We're always on the look out for handy new ways to keep our desks and electronic equipment tidy. In fact we probably spend more time looking for these kinds of practical solutions than we do working!
Via Swiss Miss.
It's worrying how many modern day offices don't have adequate air conditioning facilities, so in summer a long and tiring working day becomes even more unbearable and uncomfortable than usual.
The USB Seat Cooler from Thanko has been designed to improve the situation a little by cooling your seat and lower body with the help of lots of tiny fans. You simply plug the seat cooler into your computer to power it up, or even use a USB charging adapter and hook it up to your car's cigarette lighter.
We have to admit, it's a bit strange that the seat cooler is full of tiny fans - would that really be the most comfortable experience? - but, we can imagine it'd be a god-send for hot, stuffy and sauna-like offices during the summer months.
The Papyrus is a device which allows users to view historial sites and architecture with what Yanko Design describes as 'restored vision', so what you may see as ruins will actually be shown in all of its glory on the screen!
It's a very useful tool for tours and visits to sites of interest and would be a great way to engage those that may not usually be tantalized by castles, crypts and colosseums.
Via Yanko Design.
These handy little headphone splitters from Kikkerland Design let you share your music with up to three people. They each come with a keyring so you can carry the splitter with you at all times, making it a perfect addition to travel or just a lazy afternoon on the beach.
The splitter comes in blue, white or brown and is available from Kikkerland Design for $10.
Ever since Instagram and Hipstamatic became so popular, it seems impossible for anyone to take a regular photo that looks like it's from 2011. We need our images to seem at least a few decades old, with plenty of distressing, a little blurring, a fancy border and possibly some vignetting thrown in for good measure.
After applying a filter to every one of my photos for the past few months, I've decided it's time to branch out a little and experiment with apps that aren't just about grungy effects and dream-like blurring.
iPad devices are becoming more and more common place in the classroom, with students of all levels investing in tablets or even being given them by their school or college.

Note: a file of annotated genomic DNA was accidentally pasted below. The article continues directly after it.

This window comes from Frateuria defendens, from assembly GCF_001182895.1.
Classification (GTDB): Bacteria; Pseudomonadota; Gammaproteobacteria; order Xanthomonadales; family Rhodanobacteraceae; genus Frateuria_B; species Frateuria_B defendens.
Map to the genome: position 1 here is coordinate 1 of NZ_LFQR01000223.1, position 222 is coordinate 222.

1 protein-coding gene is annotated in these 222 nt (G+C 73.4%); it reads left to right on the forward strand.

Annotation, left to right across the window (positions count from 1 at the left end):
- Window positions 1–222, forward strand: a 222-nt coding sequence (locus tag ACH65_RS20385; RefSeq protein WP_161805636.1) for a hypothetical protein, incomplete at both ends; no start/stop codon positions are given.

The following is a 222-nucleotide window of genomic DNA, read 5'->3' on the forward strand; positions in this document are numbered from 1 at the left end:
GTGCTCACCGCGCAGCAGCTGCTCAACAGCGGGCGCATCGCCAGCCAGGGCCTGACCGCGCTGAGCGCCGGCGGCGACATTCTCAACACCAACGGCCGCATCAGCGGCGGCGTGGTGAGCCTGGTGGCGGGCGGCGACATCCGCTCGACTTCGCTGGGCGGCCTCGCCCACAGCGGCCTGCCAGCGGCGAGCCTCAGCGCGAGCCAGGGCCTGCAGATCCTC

Although most tablets are slim and can be slipped into handbags or rucksacks, this often leads to them getting a little damaged or scratched. Tablet case designers at ZooGue have come up with a simple yet effective solution with the BinderPad, which allows students (or anyone who carries around a lot of paperwork) to store their iPad in a case that fits neatly within a regular ringbinder.
The case has been specially made to take up as little room as possible, so it won't weigh down your folders or look too bulky. We can imagine the BinderPad becoming a staple among college students and it may even prompt others into investing in an iPad when they can see how it would (quite literally) fit into their current routine.
The BinderPad is available on ZooGue for $30, which is pretty inexpensive for a good quality and multi-functional iPad case.
The Kapok case for the iPhone 4 doesn't just keep your shiny device safe and scratch-free, it's also been designed so you can quickly and easily attach it to a tripod, which allows you to really make the most of the phone's great camera. The case also has two integrated buttons that allow you to use your phone as a regular point and shoot, as well as a mini USB input port for quickly transferring photos.
The Kapok is available in yellow, green, cream, black and aqua from Canopyco for $69.95, which although may seem a little pricey for a regular case, is more than worth it for one that transforms your phone into a camera too.
The Hyper Ping Pong game is pretty unique in that you don't need a screen, ball or even an opponent to be able to play it. In fact all you really need is a specially designed paddle with a built-in motion sensor and speaker. You simply 'play' table tennis by listening to the fake ping pong ball sounds and then swing the paddle when the ball supposedly bounces on the table in front of you, which is what earns you points.
It's an interesting idea and the game itself is super practical as it can be played anywhere and doesn't require the player to have any other kind of equipment at the ready. However, it might get a little boring without any kind of visual stimulation and it's certainly not the most sociable game either!
Hyper Ping Pong is available in Japan this October for around $25.
J!NS, an innovative Japanese eyewear company, has created the Monitor glasses, which keep your eyes refreshed and hydrated during long hours staring at a computer screen.
On either side of the frames next to the lenses there's a small 'reservoir' that can be filled with water or eye drops which are then administered whenever your eyes are feeling a bit dry and itchy.
The Monitor glasses are available from October for around $50, visit the J!NS website for more information.